Probably the best-known part of the book of Jonah is that he got swallowed by a whale. But that’s just one part of one of my favorite books of the Bible. See, Jonah son of Amittai was a prophet in the days of the Northern Kingdom of Israel who preached military success and conquest for his homeland. His book isn’t like the other prophets’ books because instead of poetic prophecies, it tells a story. It’s this story of the nationalistic prophet Jonah being called to preach doom on his country’s mortal enemy, Assyria.
Now, if you haven’t read his book or it’s been a while, it goes something like this. Jonah was called to preach doom to Nineveh, the biggest city in the Assyrian Empire. Instead of going up to Nineveh, Jonah immediately ran down to the nearest port town and booked a ship going to Tarshish—on the other side of the world. It was during a storm on this ship that Jonah agreed to be thrown overboard to save the rest of the crew from God’s anger at him, and that was when a whale swallowed him. Then the whale puked him up on the shore, and that’s how we got to today’s reading.
God hadn’t forgotten the commission given to Jonah to preach to Nineveh, so God called Jonah a second time. Jonah traveled to this awful city, the prosperous heart of his enemy’s empire, went about a third of the way through the city, and preached a half-hearted sermon—seriously, it’s five words in Hebrew (`Oud arba`im yom v’nineveh nepakhem!). And an extraordinary thing happened: everyone, from slave to king, “believed God” and immediately put on sackcloth and ashes and started fasting. God saw this universal act of repentance, and decided not to destroy the city.
Then we finally learn why Jonah, the nationalist prophet who would love nothing more than to see his enemy’s biggest city destroyed by the finger of God, ran away from his call. He knew, he says, he knew that God would do this! Jonah was a prophet, after all, so he had a better understanding of God than most. He knew that God was always ready to relent, always ready to forgive, always willing to give a second chance to everyone. And Jonah knew as soon as God called him that there was the chance that his great enemy, Assyria, would repent, and then all that destruction God planned—that satisfying rain of fire from heaven to consume Israel’s enemy—wouldn’t happen. He didn’t want to give them that chance, and he’s mad that God did.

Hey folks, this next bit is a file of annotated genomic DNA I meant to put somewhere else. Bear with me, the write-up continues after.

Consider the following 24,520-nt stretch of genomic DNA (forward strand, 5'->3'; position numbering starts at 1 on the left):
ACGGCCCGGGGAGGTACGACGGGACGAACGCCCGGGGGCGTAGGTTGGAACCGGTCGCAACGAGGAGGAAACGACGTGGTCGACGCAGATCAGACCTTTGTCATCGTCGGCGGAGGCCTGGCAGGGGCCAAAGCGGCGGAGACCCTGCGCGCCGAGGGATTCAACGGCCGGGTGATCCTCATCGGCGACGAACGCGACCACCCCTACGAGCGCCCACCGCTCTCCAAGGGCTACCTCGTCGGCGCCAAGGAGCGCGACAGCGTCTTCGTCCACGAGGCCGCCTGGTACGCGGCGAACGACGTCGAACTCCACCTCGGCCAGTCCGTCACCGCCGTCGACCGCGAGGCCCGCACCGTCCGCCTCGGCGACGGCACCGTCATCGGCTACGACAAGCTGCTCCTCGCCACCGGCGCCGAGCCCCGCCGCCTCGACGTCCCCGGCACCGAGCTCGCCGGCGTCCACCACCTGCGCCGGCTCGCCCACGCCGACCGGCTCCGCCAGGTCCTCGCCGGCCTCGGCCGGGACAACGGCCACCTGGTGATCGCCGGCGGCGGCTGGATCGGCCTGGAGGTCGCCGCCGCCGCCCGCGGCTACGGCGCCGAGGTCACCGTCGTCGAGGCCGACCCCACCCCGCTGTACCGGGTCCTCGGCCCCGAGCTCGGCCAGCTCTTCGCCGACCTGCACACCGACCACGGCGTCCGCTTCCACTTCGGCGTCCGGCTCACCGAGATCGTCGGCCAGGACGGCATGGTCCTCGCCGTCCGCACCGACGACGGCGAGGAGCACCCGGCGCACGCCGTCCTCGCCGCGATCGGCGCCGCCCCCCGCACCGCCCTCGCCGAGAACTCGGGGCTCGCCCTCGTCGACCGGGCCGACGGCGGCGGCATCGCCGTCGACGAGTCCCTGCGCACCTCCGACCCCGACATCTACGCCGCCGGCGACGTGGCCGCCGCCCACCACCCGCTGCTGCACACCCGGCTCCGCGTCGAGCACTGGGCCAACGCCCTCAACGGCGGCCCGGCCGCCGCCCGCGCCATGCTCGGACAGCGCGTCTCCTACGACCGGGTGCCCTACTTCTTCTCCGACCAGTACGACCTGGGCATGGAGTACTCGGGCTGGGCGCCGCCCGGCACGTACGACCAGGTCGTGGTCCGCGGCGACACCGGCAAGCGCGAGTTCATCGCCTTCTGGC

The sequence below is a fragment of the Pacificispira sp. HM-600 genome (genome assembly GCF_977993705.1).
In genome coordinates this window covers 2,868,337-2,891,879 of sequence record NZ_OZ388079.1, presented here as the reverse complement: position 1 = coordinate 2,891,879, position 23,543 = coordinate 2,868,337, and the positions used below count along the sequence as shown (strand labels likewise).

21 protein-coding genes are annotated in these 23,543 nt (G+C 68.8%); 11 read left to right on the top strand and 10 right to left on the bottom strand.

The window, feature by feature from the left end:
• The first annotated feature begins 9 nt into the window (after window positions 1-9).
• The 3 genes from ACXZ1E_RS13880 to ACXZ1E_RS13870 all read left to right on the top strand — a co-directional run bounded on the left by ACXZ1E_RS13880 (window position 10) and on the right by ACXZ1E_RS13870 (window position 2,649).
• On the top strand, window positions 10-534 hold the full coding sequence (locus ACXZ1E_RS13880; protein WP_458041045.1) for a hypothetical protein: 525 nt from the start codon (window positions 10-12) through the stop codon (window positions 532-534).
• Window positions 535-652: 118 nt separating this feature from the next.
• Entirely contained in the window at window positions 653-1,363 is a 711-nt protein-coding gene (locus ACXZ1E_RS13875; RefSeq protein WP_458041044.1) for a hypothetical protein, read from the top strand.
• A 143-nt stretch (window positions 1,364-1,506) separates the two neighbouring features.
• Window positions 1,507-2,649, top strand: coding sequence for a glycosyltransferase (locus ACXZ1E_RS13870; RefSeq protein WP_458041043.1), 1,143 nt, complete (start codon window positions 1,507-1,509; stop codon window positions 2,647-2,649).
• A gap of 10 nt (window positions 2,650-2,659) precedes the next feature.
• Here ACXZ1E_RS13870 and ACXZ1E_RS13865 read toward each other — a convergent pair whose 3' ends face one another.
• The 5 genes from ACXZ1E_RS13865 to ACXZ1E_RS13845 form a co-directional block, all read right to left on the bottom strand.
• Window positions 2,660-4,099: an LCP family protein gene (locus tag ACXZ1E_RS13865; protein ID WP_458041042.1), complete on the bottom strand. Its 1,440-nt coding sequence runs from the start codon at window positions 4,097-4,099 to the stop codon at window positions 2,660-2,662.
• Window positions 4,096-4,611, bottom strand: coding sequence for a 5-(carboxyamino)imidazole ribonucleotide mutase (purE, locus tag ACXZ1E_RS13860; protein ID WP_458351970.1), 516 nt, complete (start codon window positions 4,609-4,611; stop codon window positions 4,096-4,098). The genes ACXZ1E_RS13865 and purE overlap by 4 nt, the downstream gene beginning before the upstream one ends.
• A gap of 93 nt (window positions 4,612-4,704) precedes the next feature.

That’s why Jonah is such a good, and challenging, book. God loves our enemies, and is ready to forgive even their sins. It’s this amazing picture of just how radically different God’s priorities are from our own. Grace isn’t something that belongs only to us and the people we agree with—it’s for those people too. And I think we may hear this radical command, whether God’s call to us through Jonah to preach repentance to our foes, or Jeremiah’s instructions to work for the good of the empire’s city, or even Jesus’ own command to love our enemies—and it sounds okay in theory. But it gets much harder when we have to start pointing to the Ninevites in our lives. When they’re not on dusty pages, but in our lives or on the news.
Just think of the anger of this past year. We’ve probably all had to take a break from social media, or watching the news, or delving into any conversation deeper than the weather or the Packers from time to time. Anger and vitriol have boiled over from arsonists burning down a police station in Minneapolis to insurrectionists storming the Capitol building. Talk of COVID has put us into camps thinking the other side is either trying to steal our freedom and destroy the economy, or deny science and risk the lives of thousands so they can go to the bar. It feels like we’re starting to see those who disagree with us as enemies, Ninevites worthy of the sulfur and brimstone.